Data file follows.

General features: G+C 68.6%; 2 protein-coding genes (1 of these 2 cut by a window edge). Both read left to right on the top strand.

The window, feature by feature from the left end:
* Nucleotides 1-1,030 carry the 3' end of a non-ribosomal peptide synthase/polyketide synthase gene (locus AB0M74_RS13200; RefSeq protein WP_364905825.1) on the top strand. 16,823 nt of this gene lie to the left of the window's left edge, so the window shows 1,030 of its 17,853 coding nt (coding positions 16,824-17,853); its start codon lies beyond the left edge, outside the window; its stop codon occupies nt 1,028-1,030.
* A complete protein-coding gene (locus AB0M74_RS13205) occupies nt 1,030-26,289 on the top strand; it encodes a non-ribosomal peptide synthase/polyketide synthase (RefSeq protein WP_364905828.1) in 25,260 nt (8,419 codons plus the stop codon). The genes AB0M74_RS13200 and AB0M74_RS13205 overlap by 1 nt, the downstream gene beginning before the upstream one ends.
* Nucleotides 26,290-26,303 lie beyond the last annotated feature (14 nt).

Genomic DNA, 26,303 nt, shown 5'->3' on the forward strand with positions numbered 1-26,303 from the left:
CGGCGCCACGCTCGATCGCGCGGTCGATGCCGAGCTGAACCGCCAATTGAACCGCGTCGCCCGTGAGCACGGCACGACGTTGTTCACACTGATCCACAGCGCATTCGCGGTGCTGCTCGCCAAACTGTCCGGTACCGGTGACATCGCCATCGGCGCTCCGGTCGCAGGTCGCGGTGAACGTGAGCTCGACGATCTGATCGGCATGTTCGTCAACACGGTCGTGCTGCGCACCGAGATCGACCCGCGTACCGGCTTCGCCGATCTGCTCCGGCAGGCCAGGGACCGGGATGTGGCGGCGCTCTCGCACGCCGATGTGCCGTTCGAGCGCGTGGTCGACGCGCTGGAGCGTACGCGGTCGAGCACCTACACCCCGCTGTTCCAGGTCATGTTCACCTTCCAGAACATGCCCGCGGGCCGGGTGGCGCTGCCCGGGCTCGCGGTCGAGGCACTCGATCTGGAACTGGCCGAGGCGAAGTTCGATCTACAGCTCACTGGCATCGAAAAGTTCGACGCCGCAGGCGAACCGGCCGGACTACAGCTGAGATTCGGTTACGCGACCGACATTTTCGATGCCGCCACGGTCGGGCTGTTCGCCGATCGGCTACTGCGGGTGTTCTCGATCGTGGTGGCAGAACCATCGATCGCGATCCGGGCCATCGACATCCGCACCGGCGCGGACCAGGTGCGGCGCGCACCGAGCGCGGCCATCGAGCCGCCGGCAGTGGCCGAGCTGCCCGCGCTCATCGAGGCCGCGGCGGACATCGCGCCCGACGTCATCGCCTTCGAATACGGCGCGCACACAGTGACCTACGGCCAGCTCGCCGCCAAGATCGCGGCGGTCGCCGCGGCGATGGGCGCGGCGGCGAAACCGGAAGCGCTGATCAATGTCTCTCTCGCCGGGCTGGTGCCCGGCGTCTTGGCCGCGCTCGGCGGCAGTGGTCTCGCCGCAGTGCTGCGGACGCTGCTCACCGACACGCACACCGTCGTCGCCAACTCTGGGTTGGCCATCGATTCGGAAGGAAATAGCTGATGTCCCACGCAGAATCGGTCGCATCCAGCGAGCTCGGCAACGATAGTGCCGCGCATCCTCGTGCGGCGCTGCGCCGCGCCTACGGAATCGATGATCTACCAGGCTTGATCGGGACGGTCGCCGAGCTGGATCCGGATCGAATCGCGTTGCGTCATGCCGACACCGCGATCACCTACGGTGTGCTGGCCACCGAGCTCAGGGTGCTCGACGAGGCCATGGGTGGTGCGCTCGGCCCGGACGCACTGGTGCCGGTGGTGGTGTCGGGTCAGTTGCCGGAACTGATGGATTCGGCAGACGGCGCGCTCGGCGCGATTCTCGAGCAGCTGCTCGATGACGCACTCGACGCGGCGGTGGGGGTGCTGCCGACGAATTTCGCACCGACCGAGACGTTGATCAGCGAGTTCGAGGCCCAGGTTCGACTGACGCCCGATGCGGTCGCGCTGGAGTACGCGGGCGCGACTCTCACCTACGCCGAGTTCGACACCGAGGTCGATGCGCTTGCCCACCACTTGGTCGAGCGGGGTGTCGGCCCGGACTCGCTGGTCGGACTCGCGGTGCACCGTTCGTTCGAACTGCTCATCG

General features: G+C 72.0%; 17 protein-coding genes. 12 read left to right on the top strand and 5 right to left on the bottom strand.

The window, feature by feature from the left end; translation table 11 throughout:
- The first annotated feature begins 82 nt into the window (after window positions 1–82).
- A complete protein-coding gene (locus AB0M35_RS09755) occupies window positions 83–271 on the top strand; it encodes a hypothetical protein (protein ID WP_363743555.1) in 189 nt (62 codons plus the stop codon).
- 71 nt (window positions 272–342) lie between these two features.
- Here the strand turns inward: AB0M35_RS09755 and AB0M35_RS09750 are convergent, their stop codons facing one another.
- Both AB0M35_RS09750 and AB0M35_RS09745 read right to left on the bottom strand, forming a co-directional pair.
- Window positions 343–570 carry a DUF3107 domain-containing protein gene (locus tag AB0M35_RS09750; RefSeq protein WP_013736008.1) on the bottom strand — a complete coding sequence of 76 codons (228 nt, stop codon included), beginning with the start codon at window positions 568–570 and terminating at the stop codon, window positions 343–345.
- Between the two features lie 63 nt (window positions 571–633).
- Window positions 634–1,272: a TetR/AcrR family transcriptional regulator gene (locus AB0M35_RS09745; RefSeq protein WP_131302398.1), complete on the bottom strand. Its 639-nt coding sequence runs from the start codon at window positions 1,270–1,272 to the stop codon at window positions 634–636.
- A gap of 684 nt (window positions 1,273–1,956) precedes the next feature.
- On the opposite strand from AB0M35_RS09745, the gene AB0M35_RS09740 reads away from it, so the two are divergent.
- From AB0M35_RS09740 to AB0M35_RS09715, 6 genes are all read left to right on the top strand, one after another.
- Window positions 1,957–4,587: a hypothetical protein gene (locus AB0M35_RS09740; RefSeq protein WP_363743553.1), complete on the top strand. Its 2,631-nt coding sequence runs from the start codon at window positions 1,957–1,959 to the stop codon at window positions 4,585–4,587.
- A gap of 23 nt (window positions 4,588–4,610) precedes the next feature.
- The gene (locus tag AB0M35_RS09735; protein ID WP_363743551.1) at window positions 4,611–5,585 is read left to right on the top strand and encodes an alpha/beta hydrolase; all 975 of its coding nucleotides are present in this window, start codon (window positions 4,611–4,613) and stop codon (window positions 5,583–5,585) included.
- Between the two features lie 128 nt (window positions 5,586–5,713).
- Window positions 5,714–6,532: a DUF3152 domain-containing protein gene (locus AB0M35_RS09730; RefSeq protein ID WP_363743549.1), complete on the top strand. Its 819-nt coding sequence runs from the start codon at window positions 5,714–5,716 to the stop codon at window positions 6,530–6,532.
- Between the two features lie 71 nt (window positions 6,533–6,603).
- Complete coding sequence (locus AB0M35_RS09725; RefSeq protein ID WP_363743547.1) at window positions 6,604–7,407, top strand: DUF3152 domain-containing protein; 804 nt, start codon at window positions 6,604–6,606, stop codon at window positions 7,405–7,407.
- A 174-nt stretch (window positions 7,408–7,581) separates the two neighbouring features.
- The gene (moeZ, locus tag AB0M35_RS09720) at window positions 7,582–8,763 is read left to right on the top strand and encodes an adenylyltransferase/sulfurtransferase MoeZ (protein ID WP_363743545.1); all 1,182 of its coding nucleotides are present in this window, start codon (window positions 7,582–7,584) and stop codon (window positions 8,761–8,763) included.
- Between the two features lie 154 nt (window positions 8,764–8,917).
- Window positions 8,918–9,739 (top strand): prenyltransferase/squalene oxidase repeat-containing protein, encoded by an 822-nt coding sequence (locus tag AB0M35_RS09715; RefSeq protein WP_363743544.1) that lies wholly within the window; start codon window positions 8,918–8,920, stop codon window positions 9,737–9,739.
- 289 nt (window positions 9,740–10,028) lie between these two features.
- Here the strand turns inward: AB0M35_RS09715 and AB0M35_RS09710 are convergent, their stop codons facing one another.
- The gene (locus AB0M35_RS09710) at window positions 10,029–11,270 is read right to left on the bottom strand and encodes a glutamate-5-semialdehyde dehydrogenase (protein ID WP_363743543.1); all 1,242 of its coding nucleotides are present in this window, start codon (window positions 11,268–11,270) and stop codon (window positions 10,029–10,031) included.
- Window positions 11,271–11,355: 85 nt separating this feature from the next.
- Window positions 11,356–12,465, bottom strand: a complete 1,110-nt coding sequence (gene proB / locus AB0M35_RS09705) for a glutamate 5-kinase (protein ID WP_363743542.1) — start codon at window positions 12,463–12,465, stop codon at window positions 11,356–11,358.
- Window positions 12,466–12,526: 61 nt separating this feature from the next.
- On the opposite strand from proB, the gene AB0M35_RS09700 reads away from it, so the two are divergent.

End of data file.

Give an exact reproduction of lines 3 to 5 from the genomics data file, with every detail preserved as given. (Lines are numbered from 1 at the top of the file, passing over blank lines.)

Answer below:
* Nucleotides 1-1,030 carry the 3' end of a non-ribosomal peptide synthase/polyketide synthase gene (locus AB0M74_RS13200; RefSeq protein WP_364905825.1) on the top strand. 16,823 nt of this gene lie to the left of the window's left edge, so the window shows 1,030 of its 17,853 coding nt (coding positions 16,824-17,853); its start codon lies beyond the left edge, outside the window; its stop codon occupies nt 1,028-1,030.
* A complete protein-coding gene (locus AB0M74_RS13205) occupies nt 1,030-26,289 on the top strand; it encodes a non-ribosomal peptide synthase/polyketide synthase (RefSeq protein WP_364905828.1) in 25,260 nt (8,419 codons plus the stop codon). The genes AB0M74_RS13200 and AB0M74_RS13205 overlap by 1 nt, the downstream gene beginning before the upstream one ends.
* Nucleotides 26,290-26,303 lie beyond the last annotated feature (14 nt).